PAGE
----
1. International relations that defend the country

All political appointments and appointment of relatives attached to the Foreign Service will be annulledRanil’s cousin Amari Wijewardnena being sent as High Commissioner to London is the most obvious example of the frivolity with which this declaration was treated, while the less said about the geriatrics sent to Paris and Rome the better

  • The country’s foreign policy will be formulated to reflect the government’s national perspectives – far from there being any formulation of policy, we are blundering on with contrary pronouncements from different elements in government.
  • Cordial relations will be strengthened with India, China, Pakistan and Japan, the principal countries of Asia, while improving friendly relations with emerging Asian nations such as Thailand, Indonesia, and Korea without differences – China and Pakistan are insulted at will, and then we grovel
  • Our Indian policy will take into due consideration the diversity of India. I would act to have closer relations with an attitude that would be neither anti-Indian nor dependent – Prof Sudharshan Seneviratne was summarily dismissed and his initiatives to develop good relationships with different states were ignored. In fact his paper on the subject was suppressed in the Foreign Ministry and no effort was made to discuss how to move forward in this regard.
  • I will allow no international power to ill-treat or touch a single citizen of this country on account of the campaign to defeat terrorism – but Mangala is busily trying to hand them over to judgment, and indeed has sent to Geneva Gihan Indragupta and his wife Dharisha Bastians who were determined to hang Sri Lanka from the start. Indragupta indeed wrote a scathing attack of our war efforts in November 2006, and I suspect he was already in the Foreign Ministry at this time but the panjandrums there did not seem to have taken any action about this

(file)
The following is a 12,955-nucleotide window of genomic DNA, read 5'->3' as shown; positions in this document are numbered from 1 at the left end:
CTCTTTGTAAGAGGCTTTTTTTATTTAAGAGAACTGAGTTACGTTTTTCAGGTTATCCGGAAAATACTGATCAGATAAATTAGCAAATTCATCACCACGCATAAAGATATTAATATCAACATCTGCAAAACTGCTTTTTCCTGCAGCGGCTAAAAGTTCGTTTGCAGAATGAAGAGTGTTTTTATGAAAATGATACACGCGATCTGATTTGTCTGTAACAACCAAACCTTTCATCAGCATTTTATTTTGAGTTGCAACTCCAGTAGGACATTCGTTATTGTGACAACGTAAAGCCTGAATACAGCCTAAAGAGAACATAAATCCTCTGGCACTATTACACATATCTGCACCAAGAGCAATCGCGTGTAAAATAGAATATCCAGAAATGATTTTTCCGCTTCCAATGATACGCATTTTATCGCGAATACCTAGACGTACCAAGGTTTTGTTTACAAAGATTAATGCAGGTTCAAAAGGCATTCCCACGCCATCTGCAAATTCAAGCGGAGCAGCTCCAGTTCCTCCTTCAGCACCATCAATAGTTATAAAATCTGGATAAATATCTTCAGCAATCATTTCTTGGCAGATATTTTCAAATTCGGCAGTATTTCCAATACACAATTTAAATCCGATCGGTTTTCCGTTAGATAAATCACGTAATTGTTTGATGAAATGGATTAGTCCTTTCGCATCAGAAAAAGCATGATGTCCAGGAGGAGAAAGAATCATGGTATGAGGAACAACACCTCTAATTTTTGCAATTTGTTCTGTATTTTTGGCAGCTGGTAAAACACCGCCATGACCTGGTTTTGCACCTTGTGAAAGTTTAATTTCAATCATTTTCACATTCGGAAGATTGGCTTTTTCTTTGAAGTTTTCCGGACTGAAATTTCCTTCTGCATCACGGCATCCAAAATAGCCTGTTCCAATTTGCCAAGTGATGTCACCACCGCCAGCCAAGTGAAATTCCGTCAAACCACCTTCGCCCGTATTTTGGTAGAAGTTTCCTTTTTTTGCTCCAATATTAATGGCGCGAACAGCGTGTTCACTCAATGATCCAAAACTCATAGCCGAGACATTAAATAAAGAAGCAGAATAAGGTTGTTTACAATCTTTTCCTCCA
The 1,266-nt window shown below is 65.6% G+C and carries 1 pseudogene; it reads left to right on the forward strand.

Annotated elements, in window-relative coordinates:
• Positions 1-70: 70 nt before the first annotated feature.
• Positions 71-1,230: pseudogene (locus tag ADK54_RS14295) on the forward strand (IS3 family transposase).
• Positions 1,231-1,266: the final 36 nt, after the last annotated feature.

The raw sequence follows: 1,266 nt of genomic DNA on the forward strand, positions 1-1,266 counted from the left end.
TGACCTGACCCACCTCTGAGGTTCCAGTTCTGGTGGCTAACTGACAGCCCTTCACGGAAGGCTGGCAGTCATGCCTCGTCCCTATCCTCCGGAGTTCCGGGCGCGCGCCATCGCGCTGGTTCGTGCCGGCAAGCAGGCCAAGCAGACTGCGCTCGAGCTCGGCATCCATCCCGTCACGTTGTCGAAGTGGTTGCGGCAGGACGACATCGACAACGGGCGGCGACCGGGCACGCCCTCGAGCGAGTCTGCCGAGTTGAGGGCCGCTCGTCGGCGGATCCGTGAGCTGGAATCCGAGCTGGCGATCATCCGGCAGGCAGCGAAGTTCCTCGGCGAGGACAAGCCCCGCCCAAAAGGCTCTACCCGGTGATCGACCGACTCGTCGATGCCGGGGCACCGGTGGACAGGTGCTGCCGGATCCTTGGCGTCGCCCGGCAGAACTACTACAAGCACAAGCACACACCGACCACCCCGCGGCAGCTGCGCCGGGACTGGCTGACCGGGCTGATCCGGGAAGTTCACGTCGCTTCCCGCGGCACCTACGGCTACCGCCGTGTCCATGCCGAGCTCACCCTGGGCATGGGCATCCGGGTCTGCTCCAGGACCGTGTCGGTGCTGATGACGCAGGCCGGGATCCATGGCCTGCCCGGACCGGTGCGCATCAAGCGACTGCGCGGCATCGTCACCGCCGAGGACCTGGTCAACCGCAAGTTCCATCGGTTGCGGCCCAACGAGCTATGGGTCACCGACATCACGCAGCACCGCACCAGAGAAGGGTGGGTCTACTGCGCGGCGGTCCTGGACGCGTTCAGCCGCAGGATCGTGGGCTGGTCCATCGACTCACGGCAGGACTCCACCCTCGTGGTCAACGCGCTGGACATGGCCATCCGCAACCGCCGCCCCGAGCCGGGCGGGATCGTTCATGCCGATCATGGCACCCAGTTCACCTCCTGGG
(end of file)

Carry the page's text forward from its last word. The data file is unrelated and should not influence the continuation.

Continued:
• I will take steps to investigate and take legal action over contracts, advisory services and other facilities given to various private institutions and persons by the Foreign Ministry and the Central Bank – Mangala defended Kshenuka over the contract given to a company with Tiger connections, and is buying time with regard to his vicious allegations against Tamara Kunanayakam who stood firm against the Tigers at all times


I should note that at present we do have a couple of capable professionals in Delhi, and also the excellent Mr Krishnamoorthy in Chennai – the latter it should be noted was doing a great job there, but his advice was ignored and he was summarily transferred, a reminder of how foolishly the last government dealt with India. But there are no clear policy guidelines, and there has been no effort to build on the foundations Prof Seneviratne laid – while his excellent contacts with the BJP hierarchy were not pursued.

It is clear the President is desperate for a change. But if he does not gather up thecourage to act soon, his legacy will be worse than that of either of his predecessors. And while Mahinda Rajapaksa at least won the war and rid the country of the terrorism it had suffered for decades, present policies seem designed to promote further divisiveness.

Ceylon Today 23 May 2017  – http://www.ceylontoday.lk/print20170401CT20170630.php?id=21585